The Peak

I stared at the ground, my knees creaking with every stride. I had been staring at the ground for so long that I would catch a glimpse of the veins of dead leaves that I stepped over on our trail. Who told me this was a good idea? Whoever it was I was going to slap them. It had been three hours since a meal and six miles since I was happy. How was I going to make it up there alive?

“Hey, you okay back there?” the leader smiled at me as she pushed on her walking stick up the path.

“Yup,” I wheezed. I unlocked my eyes from the ground to see how far ahead she was. Three people in front of me, an unfortunately small woman led the group toward a peak that no one but her cared about. She turned back towards the trail that disappeared into the sky. The problem with the path was that you could never see the end. There was always just a little bit more till the top. I continuously thought we were about to reach the peak and then there was a slight turn to the left and the path continued upward.

“We’re so close guys. We can do it!” she yelled into the valley listening for her echo to remind her that she was correct.

“Are you sure this is the right path?” Hiker number two questioned.

“I’m positive. We’re almost there. Don’t worry.”

“And you’re sure we can’t stop and eat now?” I pleaded.

“Seriously, its right up here. Once we get to the top, we can eat lunch.”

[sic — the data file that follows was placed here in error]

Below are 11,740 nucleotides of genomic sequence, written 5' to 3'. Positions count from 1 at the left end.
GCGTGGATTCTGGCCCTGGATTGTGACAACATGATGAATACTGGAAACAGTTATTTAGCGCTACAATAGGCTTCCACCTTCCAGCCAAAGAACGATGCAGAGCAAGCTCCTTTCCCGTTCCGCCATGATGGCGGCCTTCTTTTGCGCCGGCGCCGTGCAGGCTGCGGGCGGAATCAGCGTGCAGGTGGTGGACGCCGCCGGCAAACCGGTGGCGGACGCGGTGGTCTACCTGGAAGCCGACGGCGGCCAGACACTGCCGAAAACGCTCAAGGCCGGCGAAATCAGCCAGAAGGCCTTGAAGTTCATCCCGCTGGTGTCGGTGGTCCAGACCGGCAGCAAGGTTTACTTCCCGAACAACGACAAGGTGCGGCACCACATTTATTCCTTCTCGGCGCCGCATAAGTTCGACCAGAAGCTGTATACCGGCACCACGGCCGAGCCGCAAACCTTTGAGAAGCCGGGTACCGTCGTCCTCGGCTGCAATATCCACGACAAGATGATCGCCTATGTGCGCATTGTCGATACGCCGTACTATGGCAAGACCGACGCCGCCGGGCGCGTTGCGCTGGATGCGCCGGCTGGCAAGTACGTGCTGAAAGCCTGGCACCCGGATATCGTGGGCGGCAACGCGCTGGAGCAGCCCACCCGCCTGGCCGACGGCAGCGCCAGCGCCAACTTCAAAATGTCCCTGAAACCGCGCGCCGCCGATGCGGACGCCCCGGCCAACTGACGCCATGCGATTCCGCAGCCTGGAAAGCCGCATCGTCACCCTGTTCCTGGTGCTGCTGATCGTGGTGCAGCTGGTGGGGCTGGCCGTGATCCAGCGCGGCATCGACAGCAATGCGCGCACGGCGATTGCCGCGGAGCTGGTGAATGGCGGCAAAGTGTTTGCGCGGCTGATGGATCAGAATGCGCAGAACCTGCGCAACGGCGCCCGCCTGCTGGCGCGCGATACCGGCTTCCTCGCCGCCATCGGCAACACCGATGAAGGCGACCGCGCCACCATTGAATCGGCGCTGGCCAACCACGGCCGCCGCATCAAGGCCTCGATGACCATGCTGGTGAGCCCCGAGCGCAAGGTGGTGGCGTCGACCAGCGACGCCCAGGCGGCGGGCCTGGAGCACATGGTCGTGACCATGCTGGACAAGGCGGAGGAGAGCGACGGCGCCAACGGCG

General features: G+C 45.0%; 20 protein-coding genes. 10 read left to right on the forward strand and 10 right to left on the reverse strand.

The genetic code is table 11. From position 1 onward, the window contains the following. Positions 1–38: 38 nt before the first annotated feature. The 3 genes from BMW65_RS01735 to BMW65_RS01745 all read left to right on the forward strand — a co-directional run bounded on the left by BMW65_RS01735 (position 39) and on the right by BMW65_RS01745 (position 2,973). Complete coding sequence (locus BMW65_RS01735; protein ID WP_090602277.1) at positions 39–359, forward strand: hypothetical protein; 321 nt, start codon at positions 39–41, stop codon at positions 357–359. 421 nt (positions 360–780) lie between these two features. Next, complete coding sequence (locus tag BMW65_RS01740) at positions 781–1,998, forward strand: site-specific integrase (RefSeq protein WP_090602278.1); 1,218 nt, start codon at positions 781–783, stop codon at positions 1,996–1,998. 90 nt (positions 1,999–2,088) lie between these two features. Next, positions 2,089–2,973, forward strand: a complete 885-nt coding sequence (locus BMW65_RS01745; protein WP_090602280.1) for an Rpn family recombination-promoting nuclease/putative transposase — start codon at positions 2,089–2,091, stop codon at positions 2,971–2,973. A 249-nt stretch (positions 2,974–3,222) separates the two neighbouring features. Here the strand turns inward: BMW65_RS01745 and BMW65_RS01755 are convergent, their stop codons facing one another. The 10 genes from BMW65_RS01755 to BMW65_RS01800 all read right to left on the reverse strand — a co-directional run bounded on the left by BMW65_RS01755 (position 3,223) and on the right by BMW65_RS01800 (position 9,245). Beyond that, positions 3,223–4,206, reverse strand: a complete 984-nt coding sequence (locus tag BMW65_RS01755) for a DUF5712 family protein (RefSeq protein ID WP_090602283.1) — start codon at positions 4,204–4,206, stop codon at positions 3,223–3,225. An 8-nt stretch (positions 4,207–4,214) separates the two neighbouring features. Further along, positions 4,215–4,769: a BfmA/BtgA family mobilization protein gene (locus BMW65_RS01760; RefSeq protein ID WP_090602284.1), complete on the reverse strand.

I looked back down at the leaves under my feet. The tunnel of trees had at least created enough shade around us that I wasn’t dying of heat, but I was definitely sweating. Occasionally I would glance to my right past the horizon of trees, and into the valley below and get a peek at how high we had come. But then it was right back to putting one foot in front of the other just to keep up with the group.

“Look, here it is!” The leader pointed with her stick to a break in the woods, which had surrounded us since our departure from the parking at the start of the trail. “I told you guys we would make it.”

I pushed forward, thinking to myself, ‘it’s just a couple more steps and then you get a turkey sandwich.’ I bent and straightened my legs, just as I had done so many times before, but this time with a ferocity and determination to make it to the top. I broke through the trees and into the sunlight.

I pulled myself on top of the rock face that was the peak of the mountain. The air was crisp, and I could feel it rushing up from the valley. The whole world was below us. I could see the valley to our right, the next peak to our left and a whole range of mountains that weren’t even visible from our tunnel of trees. The green of the forest stretched as far as our eyes could see and met the blue of the sky at a horizon far into the distant expanse beneath us.

“We made it,” Hiker number three was in just as much awe as I was. I had spent so much time pushing my legs to their limit up the hill that I hadn’t noticed how high we had actually gotten. We stood on a peak looking out over a world of our own. A whole new perspective of all things below us made it feel like we were among the few clouds in the sky. We were soaring over the tiny details scattered around the mountain, so minuscule yet unmistakably real.

“Time to eat, finally!” I rejoiced as I opened the pack that I had brought and sunk my teeth into the sandwich that was my driving motivation to make it to the peak. I sat on the rock, as if sitting on the point a skyscraper, and looked over the vastness around us.

“I told you it would be worth it,” the leader sat next to us as we all relished in the fact that she was right. It was worth it.

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